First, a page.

The Inefficiency of New Orleans

Brian - Wexford, Pennsylvania
Entered on October 28, 2008
Age Group: Under 18
Themes: setbacks

I was just reading an article online about Hurricane Ike, who has just reached category four and is picking up more steam. Projections estimate that it will hit New Orleans dead on with the power of a category five storm. This prompts the question: will Ike be a bust like Gustav, or will it be a national disaster like Katrina? Hopefully the former will happen, but realistically, America must realize that the worst will happen again, and New Orleans will probably be the target of such an attack. I feel that New Orleans is going to get demolished sooner or later, so we should take the initiative and bull doze the entire place now.

I realize the New Orleans is one of America’s greatest cultural centers, and it is home to some of the best Cajun food in world, but the location of New Orleans is one the worst choices in America.

The city itself sits 23 feet below sea level. Why in the world would a city be built below an ocean? It seems extremely stupid. I understand it was vital trading post to the French in colonial times, considering it was at the mouth of the Mississippi, but now that America’s infrastructure is no longer dependent on river transportation, why shouldn’t the city be moved farther back? It would stop tragedies such as Katrina and save lives. It would also save money and the futures of many residents of New Orleans. The city can stay the same as it was, just 60 miles farther back. It can even still be on the Mississippi River. Many would say that it would cost too much, but we already rebuilt New Orleans once, and honestly, it’s only going to meet the same fate again and again until America moves it farther back or make drastic improvements to the city’s fortifications.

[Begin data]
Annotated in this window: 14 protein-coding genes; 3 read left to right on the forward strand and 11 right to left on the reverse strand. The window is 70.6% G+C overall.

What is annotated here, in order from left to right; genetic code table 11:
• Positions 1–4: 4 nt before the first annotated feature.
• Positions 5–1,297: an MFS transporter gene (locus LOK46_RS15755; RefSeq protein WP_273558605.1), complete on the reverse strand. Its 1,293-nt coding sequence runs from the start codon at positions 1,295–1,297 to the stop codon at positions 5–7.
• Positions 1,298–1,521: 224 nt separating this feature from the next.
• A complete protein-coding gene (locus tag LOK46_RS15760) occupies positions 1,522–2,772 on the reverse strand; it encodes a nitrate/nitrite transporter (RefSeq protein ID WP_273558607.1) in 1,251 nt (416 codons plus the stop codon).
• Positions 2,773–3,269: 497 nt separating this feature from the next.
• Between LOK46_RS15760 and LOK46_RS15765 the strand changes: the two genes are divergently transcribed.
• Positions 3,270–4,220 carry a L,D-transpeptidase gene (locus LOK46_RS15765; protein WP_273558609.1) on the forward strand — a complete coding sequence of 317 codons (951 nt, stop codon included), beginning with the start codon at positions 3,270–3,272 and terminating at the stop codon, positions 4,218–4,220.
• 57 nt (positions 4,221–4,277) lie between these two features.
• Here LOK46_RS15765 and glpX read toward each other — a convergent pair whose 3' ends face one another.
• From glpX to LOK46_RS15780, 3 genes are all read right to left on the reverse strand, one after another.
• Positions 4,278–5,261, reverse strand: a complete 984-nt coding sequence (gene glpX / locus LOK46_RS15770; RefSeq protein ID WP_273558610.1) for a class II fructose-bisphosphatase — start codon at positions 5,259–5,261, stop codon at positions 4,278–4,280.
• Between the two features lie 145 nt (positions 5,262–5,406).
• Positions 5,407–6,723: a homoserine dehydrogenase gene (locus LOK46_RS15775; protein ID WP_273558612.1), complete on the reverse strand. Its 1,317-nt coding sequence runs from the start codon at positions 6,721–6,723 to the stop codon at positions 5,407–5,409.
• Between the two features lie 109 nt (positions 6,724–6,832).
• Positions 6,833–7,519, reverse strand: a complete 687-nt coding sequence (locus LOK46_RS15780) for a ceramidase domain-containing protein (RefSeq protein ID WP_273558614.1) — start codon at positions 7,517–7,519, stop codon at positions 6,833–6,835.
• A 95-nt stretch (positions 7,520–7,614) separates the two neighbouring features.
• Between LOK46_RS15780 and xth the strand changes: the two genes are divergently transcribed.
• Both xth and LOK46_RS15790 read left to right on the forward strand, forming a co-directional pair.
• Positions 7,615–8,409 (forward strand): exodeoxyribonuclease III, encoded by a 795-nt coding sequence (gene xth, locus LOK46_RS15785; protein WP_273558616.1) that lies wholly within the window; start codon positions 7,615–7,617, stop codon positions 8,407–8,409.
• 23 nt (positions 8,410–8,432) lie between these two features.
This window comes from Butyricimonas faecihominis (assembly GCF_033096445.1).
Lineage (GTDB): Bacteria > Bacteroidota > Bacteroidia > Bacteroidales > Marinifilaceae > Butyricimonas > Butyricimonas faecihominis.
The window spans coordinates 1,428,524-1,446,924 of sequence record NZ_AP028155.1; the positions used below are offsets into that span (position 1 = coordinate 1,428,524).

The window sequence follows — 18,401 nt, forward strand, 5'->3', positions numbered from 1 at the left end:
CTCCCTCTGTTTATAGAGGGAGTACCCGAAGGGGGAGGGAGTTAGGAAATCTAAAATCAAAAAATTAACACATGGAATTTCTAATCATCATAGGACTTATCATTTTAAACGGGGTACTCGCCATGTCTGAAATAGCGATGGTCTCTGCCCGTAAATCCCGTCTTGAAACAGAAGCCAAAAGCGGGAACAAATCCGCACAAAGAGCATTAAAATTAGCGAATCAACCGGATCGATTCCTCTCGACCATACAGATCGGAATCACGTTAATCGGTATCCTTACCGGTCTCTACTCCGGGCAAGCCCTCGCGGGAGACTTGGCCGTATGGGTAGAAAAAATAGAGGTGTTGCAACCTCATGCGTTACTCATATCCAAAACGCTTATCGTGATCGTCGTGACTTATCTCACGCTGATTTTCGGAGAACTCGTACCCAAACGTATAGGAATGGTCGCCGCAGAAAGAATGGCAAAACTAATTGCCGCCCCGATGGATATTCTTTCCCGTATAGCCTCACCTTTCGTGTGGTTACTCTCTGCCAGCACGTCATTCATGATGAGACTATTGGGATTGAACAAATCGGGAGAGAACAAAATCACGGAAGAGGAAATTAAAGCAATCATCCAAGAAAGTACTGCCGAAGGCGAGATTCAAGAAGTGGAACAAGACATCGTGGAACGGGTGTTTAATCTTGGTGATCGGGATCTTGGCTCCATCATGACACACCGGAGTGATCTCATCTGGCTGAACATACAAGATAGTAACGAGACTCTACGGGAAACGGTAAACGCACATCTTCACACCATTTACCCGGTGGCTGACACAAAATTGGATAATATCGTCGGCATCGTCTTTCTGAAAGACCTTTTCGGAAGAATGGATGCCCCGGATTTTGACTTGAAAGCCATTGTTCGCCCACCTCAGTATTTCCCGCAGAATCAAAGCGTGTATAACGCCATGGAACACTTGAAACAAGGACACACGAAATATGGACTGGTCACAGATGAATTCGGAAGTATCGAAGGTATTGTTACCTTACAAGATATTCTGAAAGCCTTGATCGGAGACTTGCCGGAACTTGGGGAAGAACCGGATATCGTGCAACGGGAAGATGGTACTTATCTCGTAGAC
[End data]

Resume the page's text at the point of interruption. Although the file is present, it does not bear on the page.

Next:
The best idea is to just move the city back farther, so no one will ever have to experience the pain and suffering of Katrina ever again. It may hurt to move such a great city from its noble foundations but if it doesn’t move, the inevitable re-destruction of New Orleans will hurt much worse.